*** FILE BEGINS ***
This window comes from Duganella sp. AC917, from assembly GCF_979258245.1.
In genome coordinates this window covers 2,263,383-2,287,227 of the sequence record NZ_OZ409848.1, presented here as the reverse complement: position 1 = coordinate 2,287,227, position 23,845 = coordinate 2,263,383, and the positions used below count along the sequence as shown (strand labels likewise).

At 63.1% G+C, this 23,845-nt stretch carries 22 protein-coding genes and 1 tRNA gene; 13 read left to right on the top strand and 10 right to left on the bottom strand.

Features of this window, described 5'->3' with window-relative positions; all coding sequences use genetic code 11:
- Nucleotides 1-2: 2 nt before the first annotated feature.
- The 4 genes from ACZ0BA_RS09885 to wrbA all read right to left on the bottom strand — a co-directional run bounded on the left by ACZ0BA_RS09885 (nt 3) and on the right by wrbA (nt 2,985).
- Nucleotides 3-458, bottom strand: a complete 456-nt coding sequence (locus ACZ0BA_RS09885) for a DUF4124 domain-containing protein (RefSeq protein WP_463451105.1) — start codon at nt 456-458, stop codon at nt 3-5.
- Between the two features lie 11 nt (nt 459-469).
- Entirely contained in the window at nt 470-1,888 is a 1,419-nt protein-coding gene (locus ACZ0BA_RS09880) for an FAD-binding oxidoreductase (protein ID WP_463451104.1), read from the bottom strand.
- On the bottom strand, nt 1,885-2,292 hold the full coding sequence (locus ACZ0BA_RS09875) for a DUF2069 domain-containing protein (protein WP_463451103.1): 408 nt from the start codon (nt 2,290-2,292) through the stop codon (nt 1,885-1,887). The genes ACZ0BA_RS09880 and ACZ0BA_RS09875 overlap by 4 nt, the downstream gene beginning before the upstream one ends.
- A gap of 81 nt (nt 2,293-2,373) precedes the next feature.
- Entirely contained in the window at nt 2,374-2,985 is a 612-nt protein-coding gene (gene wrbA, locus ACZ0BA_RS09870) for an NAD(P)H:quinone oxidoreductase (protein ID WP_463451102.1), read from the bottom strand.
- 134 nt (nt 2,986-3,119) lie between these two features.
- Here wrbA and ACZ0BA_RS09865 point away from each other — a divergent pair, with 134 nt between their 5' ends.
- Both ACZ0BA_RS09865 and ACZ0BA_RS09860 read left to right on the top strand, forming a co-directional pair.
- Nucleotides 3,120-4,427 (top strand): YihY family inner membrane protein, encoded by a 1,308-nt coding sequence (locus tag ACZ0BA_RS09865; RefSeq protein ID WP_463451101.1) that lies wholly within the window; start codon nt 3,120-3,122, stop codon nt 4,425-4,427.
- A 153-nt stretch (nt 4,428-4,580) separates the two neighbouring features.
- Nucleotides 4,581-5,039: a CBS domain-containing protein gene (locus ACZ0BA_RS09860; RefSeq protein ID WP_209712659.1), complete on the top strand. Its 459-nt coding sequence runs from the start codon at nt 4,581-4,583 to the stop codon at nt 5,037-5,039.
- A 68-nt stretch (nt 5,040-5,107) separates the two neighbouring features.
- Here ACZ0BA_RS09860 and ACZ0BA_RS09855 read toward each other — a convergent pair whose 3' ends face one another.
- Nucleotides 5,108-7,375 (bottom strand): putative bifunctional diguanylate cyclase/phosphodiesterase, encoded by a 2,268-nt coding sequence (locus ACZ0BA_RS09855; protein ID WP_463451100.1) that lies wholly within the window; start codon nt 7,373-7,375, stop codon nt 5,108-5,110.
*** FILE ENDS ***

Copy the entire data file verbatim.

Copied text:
This window comes from Duganella sp. AC917, from assembly GCF_979258245.1.
In genome coordinates this window covers 2,263,383-2,287,227 of the sequence record NZ_OZ409848.1, presented here as the reverse complement: position 1 = coordinate 2,287,227, position 23,845 = coordinate 2,263,383, and the positions used below count along the sequence as shown (strand labels likewise).

At 63.1% G+C, this 23,845-nt stretch carries 22 protein-coding genes and 1 tRNA gene; 13 read left to right on the top strand and 10 right to left on the bottom strand.

Features of this window, described 5'->3' with window-relative positions; all coding sequences use genetic code 11:
- Nucleotides 1-2: 2 nt before the first annotated feature.
- The 4 genes from ACZ0BA_RS09885 to wrbA all read right to left on the bottom strand — a co-directional run bounded on the left by ACZ0BA_RS09885 (nt 3) and on the right by wrbA (nt 2,985).
- Nucleotides 3-458, bottom strand: a complete 456-nt coding sequence (locus ACZ0BA_RS09885) for a DUF4124 domain-containing protein (RefSeq protein WP_463451105.1) — start codon at nt 456-458, stop codon at nt 3-5.
- Between the two features lie 11 nt (nt 459-469).
- Entirely contained in the window at nt 470-1,888 is a 1,419-nt protein-coding gene (locus ACZ0BA_RS09880) for an FAD-binding oxidoreductase (protein ID WP_463451104.1), read from the bottom strand.
- On the bottom strand, nt 1,885-2,292 hold the full coding sequence (locus ACZ0BA_RS09875) for a DUF2069 domain-containing protein (protein WP_463451103.1): 408 nt from the start codon (nt 2,290-2,292) through the stop codon (nt 1,885-1,887). The genes ACZ0BA_RS09880 and ACZ0BA_RS09875 overlap by 4 nt, the downstream gene beginning before the upstream one ends.
- A gap of 81 nt (nt 2,293-2,373) precedes the next feature.
- Entirely contained in the window at nt 2,374-2,985 is a 612-nt protein-coding gene (gene wrbA, locus ACZ0BA_RS09870) for an NAD(P)H:quinone oxidoreductase (protein ID WP_463451102.1), read from the bottom strand.
- 134 nt (nt 2,986-3,119) lie between these two features.
- Here wrbA and ACZ0BA_RS09865 point away from each other — a divergent pair, with 134 nt between their 5' ends.
- Both ACZ0BA_RS09865 and ACZ0BA_RS09860 read left to right on the top strand, forming a co-directional pair.
- Nucleotides 3,120-4,427 (top strand): YihY family inner membrane protein, encoded by a 1,308-nt coding sequence (locus tag ACZ0BA_RS09865; RefSeq protein ID WP_463451101.1) that lies wholly within the window; start codon nt 3,120-3,122, stop codon nt 4,425-4,427.
- A 153-nt stretch (nt 4,428-4,580) separates the two neighbouring features.
- Nucleotides 4,581-5,039: a CBS domain-containing protein gene (locus ACZ0BA_RS09860; RefSeq protein ID WP_209712659.1), complete on the top strand. Its 459-nt coding sequence runs from the start codon at nt 4,581-4,583 to the stop codon at nt 5,037-5,039.
- A 68-nt stretch (nt 5,040-5,107) separates the two neighbouring features.
- Here ACZ0BA_RS09860 and ACZ0BA_RS09855 read toward each other — a convergent pair whose 3' ends face one another.
- Nucleotides 5,108-7,375 (bottom strand): putative bifunctional diguanylate cyclase/phosphodiesterase, encoded by a 2,268-nt coding sequence (locus ACZ0BA_RS09855; protein ID WP_463451100.1) that lies wholly within the window; start codon nt 7,373-7,375, stop codon nt 5,108-5,110.